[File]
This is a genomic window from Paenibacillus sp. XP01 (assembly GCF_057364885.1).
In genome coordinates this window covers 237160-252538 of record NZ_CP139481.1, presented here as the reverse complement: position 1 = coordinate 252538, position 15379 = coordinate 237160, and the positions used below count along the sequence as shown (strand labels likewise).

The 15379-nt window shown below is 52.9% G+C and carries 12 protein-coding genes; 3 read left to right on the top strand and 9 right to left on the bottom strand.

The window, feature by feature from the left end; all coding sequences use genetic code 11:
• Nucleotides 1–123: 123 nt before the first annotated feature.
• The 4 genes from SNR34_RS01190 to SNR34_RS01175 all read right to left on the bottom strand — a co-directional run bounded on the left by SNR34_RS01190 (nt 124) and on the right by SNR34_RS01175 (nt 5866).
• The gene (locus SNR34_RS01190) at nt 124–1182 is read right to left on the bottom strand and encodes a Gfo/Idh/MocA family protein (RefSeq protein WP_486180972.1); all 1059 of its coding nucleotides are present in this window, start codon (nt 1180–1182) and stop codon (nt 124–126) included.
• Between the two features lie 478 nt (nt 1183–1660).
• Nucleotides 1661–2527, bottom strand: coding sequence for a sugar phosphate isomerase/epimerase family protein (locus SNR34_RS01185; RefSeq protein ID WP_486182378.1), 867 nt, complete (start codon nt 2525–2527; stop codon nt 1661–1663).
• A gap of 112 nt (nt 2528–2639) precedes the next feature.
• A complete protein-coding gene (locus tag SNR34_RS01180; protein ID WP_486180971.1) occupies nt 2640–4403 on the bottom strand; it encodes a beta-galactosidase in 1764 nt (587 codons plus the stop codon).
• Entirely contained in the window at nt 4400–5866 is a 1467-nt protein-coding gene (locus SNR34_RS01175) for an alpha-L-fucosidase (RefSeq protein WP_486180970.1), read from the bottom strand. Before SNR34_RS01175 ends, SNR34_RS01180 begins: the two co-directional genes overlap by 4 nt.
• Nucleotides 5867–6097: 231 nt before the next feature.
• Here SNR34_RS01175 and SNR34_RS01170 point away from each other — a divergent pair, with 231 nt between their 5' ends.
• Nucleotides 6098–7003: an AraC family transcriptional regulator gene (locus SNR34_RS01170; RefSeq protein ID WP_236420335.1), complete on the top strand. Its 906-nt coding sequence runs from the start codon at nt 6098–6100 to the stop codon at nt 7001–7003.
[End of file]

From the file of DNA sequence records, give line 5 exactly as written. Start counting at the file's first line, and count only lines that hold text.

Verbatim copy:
• Nucleotides 1–123: 123 nt before the first annotated feature.